2. Like mentioned above take something to do - preferably a craft project. Potential customers like seeing how you make your things and makes them realise that it is YOU who makes all the wonderful things on your table.
3. Keep a record of what you sell. Makes life easier to tally up how much you have made and what you need to replenish your stock with.
4. Tidy your table often (people like to pick up and move your items around a lot)!!
1. Make sure you make the effort and take the time to pack everything away perfectly. By doing this you will save yourself so much time for the next fair. Also, it usually saves the need for ironing any items again etc.
2. Pack cloths on the top - they are the last thing to go in but are the first things to come back out again.
1. Take business cards. I always place some on the table and have a little printed out sign saying "Business Cards - Please take one". If a customer hasn't picked one up I pop one in each package purchased.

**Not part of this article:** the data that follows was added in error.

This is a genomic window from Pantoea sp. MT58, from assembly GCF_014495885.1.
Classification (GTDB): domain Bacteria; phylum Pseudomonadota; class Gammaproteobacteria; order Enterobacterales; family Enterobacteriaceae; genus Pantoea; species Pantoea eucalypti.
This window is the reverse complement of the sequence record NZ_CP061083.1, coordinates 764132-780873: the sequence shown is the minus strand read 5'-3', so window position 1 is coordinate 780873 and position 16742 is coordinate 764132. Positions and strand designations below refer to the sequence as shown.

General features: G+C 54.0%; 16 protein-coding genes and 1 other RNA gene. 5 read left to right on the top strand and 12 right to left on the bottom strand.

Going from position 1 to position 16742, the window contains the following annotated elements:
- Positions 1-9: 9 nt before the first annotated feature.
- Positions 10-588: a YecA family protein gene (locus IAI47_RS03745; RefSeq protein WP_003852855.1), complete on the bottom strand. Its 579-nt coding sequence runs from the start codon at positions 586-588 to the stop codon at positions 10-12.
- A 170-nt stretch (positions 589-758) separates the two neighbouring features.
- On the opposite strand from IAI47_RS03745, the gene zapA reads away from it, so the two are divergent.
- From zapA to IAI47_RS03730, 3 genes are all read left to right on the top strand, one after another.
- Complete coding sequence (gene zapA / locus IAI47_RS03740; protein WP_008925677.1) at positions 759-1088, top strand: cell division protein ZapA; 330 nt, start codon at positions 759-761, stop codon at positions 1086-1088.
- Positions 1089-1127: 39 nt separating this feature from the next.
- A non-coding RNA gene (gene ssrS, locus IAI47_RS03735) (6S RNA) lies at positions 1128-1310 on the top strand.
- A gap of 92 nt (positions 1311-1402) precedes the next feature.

2. Take photographs. I can look back on each of my stalls and see how they have progressed / changed and can see what needs to be altered next time around.
3. If you can, pay a visit to all the other stall holders. It's nice to network. It is quite possible that you will see the same faces again and at the same time you can have a look how they have set up their tables so you can gain some ideas.
4. Product and Public Liability Insurance. Very important. I have been asked at many events (not all) to provide a copy of my certificate. Always carry spare copies in a plastic wallet to all events as I have been asked to provide a copy on arrival before setting up my table. May be worth asking beforehand if you need to provide a copy. When I applied for my insurance I got covered the same day as applying and the documents were emailed to me the next day so it can be a last minute job if you haven't yet got cover. It really does give peace of mind to both yourself and your customers having insurance in place.
If you want to ask me anything or have queries or help in relation to craft fairs either comment below or email me - firstname.lastname@example.org
IF YOU have come this far - well done - bit long winded this post.
I hope it is of some use to someone. If you know anyone it may be useful to please feel free to share it and pass it on.
Also, if you have any tips of your own please share as I would love to hear them.